“Something people don’t mention is that a monopoly was given to waste management companies that have increased fees by 100% or double,” he said. “The amount of waste is exacerbated by dumping fees that people and businesses can’t afford to pay, so they’ve joined in on dumping their waste on Skid Row, thinking, ‘Maybe I’ll get away with adding to the mess.'”
“It’s created a health hazard and a catastrophe,” Bales continued. But he doesn’t blame Garcetti personally.
“The mayor and the city council allowed the monopoly of waste management and an increase in fees. I don’t blame Garcetti,” he said. “I don’t single him out and say he needs to resign, but the whole thing needs a whole new level of leadership that treats [homelessness in LA] like the crisis that it is.”
While trash piles due to expensive waste management costs, the homeless population continues to increase due to skyrocketing rent in the area. The median rent for a one-bedroom apartment in 2019 was $1,370 in September, and the price of a two-bedroom rental was $1,760, according to a rent report from Apartment List.
Some of LA’s residents who could afford to live here ten years ago can no longer do so.
A lot of the homeless in LA are “people of means” who “are losing their places to live, who move to their cars, who are lonely — and that begins the destruction of their lives,” Bales explained. “That’s part of it. People are escaping into drugs and alcohol rather than continuing to fight.”
But unlike other big, mild-weather cities, Bales said there’s no place providing less help than LA.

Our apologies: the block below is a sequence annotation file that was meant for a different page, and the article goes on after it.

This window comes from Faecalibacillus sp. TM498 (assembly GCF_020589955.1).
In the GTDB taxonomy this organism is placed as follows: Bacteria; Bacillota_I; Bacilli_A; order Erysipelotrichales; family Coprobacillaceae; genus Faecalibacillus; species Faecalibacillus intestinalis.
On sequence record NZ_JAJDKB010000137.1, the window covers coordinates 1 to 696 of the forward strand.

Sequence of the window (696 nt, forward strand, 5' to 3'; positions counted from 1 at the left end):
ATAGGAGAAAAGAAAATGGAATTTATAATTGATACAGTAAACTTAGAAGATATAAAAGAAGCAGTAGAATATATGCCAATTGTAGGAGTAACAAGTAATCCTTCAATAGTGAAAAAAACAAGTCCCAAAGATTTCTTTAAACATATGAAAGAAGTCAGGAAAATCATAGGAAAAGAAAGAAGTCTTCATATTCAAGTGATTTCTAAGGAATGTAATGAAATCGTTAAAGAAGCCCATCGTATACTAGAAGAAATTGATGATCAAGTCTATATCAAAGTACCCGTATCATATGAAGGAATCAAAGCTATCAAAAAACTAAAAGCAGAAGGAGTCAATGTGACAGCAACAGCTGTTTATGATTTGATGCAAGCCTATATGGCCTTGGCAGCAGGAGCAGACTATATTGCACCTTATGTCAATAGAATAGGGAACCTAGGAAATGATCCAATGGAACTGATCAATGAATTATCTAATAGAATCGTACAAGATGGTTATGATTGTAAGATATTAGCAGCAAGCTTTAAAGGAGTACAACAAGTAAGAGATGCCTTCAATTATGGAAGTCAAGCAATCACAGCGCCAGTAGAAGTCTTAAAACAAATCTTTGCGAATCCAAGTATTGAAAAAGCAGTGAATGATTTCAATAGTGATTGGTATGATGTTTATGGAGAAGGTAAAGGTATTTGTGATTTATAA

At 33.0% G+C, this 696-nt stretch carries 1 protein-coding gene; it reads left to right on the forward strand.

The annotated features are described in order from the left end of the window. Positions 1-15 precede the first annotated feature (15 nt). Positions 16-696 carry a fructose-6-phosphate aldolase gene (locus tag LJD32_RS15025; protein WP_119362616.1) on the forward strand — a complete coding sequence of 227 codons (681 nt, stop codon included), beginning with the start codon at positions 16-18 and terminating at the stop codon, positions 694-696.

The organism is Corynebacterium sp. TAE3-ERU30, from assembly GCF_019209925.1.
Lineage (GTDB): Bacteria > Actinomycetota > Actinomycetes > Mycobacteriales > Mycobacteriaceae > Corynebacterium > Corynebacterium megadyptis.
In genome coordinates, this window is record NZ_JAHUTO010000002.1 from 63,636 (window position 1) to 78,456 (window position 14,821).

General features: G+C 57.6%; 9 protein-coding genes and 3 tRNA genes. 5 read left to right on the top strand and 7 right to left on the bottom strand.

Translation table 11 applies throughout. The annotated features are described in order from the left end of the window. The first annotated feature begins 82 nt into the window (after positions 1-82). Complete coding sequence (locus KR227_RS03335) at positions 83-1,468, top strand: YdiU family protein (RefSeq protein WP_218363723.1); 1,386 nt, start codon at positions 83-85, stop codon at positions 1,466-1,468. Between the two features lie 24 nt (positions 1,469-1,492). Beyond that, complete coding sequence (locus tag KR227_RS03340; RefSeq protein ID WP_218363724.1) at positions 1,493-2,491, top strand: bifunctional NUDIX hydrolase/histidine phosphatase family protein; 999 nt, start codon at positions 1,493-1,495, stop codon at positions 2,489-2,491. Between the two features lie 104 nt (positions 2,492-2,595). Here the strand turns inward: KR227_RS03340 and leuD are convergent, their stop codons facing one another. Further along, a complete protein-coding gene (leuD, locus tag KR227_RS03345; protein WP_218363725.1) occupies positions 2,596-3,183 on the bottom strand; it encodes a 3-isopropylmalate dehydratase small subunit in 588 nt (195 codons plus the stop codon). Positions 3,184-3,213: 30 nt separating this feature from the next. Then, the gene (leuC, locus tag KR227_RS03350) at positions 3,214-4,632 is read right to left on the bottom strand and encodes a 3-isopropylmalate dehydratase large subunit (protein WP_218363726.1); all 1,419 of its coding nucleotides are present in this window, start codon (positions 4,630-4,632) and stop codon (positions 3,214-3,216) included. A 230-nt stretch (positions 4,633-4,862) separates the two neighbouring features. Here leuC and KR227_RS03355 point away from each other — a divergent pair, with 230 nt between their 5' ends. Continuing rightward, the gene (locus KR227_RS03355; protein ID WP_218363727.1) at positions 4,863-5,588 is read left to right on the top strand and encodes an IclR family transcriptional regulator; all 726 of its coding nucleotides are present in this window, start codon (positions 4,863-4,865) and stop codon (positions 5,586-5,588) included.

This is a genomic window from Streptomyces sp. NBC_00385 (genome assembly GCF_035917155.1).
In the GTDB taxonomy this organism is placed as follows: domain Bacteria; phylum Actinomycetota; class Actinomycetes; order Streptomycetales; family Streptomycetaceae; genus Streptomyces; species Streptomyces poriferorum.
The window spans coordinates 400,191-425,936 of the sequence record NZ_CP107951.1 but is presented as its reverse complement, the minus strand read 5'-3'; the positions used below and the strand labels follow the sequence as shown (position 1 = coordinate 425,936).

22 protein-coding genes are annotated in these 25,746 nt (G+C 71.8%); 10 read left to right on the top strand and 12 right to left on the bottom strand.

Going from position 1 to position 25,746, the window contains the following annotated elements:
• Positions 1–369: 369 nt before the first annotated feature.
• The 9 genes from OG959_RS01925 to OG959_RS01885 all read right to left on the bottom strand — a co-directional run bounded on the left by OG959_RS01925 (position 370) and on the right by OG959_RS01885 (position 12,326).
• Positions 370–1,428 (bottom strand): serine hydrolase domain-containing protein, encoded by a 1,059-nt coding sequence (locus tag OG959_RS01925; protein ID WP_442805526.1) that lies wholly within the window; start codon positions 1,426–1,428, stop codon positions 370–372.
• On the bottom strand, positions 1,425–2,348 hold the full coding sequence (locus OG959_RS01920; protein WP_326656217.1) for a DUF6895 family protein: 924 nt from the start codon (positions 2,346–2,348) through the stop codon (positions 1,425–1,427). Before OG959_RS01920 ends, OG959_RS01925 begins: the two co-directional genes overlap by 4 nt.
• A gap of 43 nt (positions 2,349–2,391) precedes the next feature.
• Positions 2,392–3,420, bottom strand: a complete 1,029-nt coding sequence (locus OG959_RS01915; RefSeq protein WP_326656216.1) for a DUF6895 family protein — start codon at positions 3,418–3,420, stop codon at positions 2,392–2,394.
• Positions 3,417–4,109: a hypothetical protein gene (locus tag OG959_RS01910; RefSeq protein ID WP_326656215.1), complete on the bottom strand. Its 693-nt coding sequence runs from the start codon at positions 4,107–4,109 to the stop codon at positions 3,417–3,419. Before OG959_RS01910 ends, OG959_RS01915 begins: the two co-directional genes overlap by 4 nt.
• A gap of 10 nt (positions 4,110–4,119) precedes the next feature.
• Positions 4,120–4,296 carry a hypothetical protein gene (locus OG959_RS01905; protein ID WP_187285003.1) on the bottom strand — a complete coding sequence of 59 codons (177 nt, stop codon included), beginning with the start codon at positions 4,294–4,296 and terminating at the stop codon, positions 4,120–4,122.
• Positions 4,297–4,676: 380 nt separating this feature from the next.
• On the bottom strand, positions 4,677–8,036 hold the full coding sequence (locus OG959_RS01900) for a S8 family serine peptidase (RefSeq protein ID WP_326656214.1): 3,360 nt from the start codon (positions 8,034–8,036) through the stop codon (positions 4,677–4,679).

URM is trying to combat that problem with a team that has the unique experience necessary to serve those that are seeking help. Twenty-five percent of the staff has, at some point in their lives, experienced homelessness and participated in URM’s year-long recovery program themselves. They are people who have been affected by homelessness, either directly or indirectly, and want to help others do the same.
LaTonja Lindsey was homeless for a time before being hired by the mission.
“I myself was homeless for a time,” she said. “I lived side-by-side with women I wouldn’t [have] ordinarily been around. The experience humbled me and opened my eyes to who and what homelessness is. In the words of Andy Bales, ‘He/She isn’t homeless, he/she is experiencing homelessness.'”
URM Vice President of Programs Joy Flores says she joined URM in part after her brother died at age 30 due to the toll homelessness had on his mental and physical health.
“My older brother struggled with multiple diagnoses,” she told the DCNF, “and although had seasons of sobriety and success, after years in and out of treatment centers, living on the streets, halfway houses, etc., his self medicating tendencies got the best of him at the age of 30, and he died on the streets, just blocks from URM on Pico Boulevard.”
“Although the world might try and label our brothers and sisters who are living on the street, I see beautiful souls who are in need of love, forgiveness and tools to help them get free,” she said.
Kitty Davis-Walker said she was “very apprehensive at first” to work at URM.
“I do not like to see people in distress,” she said. “I thought I would be crying every day, but God spoke to my heart through tears and prayers about coming to work on Skid Row, and He said, ‘I am making you part of the solution.’ So I said, ‘Okay, Lord, send me!’ Doesn’t mean I don’t cry, but I don’t cry every day! It is truly a blessing to help and serve all the men, women and families God has entrusted in our care.”
URM has helped “thousands” out of homelessness by offering support from people who have experienced the same devastation and were able to change their lives. The focus of the mission does not revolve completely around housing and comfort but recovery and change. Believing that people can change is what separates URM from other shelters and government programs.
New York puts a roof over 95% of homeless people, while LA has 75% on the streets and only shelters 25%, the LA Homeless Services Authority reported in 2019. The Homeless Shelter Directory lists about 80 homeless shelters within a 33-mile radius of downtown LA.
“I believe in recovery,” Bales said.”[The U.S. Department of Housing and Urban Development] and other housing services only believe in providing expensive housing units.”